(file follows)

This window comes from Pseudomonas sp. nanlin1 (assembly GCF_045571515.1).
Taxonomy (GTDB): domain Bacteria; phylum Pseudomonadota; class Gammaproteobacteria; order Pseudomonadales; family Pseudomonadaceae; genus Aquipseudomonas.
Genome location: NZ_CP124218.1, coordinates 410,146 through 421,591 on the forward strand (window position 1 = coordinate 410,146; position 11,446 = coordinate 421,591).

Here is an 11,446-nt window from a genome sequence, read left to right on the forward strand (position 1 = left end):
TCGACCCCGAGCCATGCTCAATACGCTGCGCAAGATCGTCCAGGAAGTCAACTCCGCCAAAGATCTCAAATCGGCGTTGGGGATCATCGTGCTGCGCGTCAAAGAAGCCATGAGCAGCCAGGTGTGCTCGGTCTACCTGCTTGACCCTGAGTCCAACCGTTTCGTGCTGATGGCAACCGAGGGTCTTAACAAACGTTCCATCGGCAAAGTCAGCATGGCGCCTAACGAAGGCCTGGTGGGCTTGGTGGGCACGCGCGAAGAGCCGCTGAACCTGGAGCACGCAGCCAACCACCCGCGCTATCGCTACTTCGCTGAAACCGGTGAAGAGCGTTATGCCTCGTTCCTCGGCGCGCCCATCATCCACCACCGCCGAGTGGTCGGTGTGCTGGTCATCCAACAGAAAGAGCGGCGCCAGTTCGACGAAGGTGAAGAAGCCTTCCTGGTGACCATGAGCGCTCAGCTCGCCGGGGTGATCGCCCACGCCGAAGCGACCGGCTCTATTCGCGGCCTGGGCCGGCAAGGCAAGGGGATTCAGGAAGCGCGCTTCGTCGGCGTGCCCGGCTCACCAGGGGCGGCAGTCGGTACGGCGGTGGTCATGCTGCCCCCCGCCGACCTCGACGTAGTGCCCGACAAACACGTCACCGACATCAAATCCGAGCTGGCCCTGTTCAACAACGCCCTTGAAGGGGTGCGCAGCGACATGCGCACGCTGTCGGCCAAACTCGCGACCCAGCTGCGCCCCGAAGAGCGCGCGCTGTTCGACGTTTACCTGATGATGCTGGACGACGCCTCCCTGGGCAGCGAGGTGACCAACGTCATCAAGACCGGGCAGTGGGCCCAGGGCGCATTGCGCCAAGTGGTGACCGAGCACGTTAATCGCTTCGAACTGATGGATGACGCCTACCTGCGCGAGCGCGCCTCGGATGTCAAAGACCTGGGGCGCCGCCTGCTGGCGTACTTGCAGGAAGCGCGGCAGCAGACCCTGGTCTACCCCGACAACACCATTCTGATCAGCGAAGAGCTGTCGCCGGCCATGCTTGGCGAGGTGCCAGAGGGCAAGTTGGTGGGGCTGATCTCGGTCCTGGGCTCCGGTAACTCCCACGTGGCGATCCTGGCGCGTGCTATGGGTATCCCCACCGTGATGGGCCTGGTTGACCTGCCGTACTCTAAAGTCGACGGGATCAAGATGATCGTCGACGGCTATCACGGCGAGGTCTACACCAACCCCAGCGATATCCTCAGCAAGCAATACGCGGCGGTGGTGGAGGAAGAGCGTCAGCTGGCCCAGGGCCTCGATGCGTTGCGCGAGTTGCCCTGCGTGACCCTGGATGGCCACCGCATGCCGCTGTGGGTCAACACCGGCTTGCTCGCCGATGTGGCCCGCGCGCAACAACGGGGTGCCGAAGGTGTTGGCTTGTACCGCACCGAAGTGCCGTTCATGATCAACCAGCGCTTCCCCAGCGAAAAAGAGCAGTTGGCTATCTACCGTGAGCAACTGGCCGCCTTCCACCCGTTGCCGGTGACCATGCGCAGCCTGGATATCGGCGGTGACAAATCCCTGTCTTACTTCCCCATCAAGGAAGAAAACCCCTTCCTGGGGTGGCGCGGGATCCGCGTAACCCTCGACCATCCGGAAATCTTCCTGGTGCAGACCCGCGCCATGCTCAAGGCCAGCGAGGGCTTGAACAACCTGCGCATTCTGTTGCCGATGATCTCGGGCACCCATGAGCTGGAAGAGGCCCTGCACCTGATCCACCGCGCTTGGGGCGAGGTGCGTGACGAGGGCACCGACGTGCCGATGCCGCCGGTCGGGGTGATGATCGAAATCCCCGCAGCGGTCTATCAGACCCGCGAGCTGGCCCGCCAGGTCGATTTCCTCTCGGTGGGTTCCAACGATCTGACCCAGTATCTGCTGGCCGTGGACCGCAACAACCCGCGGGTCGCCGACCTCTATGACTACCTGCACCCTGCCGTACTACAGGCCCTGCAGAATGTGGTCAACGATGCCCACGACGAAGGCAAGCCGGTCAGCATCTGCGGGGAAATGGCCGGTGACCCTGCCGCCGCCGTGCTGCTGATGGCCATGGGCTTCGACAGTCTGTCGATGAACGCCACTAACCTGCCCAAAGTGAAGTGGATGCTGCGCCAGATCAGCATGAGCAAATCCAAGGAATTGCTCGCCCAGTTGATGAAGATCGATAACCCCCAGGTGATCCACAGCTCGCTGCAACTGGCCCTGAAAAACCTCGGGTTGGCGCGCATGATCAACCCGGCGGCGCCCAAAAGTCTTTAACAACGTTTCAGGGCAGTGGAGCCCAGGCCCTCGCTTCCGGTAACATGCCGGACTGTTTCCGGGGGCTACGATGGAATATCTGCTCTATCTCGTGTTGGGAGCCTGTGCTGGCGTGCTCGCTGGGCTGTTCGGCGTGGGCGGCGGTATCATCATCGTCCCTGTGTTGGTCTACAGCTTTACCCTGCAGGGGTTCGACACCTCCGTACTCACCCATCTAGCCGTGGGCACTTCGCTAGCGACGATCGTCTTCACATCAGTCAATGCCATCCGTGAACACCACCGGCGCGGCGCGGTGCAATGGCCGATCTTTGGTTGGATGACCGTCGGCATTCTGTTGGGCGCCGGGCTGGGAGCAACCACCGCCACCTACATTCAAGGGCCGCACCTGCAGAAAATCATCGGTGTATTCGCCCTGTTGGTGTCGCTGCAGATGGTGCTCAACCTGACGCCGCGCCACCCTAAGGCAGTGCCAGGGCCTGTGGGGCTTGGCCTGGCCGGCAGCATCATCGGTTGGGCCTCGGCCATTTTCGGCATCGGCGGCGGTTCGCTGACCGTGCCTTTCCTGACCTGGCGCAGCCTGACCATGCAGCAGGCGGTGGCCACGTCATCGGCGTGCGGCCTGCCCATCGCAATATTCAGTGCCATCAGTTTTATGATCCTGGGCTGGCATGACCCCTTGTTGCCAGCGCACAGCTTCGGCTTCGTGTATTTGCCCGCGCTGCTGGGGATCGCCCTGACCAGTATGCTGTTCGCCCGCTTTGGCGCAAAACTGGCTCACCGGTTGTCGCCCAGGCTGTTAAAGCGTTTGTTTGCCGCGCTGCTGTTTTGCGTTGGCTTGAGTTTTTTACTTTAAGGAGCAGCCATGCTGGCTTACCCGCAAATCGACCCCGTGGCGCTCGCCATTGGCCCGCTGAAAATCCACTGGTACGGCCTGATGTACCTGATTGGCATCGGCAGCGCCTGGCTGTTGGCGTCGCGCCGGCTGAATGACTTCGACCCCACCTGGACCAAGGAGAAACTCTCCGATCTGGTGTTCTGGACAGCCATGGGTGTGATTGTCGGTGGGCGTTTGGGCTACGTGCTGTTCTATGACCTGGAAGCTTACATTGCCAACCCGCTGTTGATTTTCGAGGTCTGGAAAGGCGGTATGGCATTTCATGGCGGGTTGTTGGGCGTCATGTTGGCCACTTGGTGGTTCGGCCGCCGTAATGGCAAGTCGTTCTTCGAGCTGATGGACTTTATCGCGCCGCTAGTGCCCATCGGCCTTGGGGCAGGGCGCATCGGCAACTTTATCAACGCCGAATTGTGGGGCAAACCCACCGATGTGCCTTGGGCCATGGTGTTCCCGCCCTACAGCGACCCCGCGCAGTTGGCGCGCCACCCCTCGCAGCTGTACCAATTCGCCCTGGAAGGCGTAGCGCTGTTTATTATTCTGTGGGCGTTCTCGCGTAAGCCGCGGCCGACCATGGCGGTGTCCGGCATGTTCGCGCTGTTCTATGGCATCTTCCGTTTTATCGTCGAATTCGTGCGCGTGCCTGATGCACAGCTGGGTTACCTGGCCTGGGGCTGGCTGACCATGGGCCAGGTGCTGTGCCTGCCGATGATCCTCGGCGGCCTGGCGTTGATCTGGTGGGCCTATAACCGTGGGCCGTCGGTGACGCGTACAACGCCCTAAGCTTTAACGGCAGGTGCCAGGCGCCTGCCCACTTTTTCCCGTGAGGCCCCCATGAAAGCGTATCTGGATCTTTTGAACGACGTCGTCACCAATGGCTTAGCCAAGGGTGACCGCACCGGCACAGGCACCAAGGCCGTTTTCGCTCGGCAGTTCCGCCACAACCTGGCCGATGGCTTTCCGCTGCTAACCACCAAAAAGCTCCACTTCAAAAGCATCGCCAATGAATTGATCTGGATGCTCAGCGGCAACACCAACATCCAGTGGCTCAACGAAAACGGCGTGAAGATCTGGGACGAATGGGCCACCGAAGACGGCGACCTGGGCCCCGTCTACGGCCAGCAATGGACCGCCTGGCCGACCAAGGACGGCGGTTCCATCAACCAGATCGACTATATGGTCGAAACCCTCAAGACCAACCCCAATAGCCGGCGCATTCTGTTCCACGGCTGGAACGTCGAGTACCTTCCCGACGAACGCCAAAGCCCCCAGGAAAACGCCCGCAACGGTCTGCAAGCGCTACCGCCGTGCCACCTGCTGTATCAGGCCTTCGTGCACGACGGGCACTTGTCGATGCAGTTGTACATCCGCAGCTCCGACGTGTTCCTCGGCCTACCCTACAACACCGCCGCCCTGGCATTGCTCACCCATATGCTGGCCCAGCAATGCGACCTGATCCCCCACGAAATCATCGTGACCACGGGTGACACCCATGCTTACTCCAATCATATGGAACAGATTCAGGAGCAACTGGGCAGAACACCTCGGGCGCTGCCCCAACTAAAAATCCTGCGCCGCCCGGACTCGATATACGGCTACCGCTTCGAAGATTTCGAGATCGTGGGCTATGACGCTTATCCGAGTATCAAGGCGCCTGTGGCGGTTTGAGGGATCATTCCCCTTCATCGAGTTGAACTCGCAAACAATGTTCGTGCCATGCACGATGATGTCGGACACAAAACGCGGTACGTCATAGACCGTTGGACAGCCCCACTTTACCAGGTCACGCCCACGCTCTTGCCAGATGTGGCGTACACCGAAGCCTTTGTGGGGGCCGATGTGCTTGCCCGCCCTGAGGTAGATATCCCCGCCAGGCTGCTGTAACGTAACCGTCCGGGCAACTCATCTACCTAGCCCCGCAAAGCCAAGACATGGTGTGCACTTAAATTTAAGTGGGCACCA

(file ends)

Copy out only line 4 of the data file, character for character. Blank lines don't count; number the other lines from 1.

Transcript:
Here is an 11,446-nt window from a genome sequence, read left to right on the forward strand (position 1 = left end):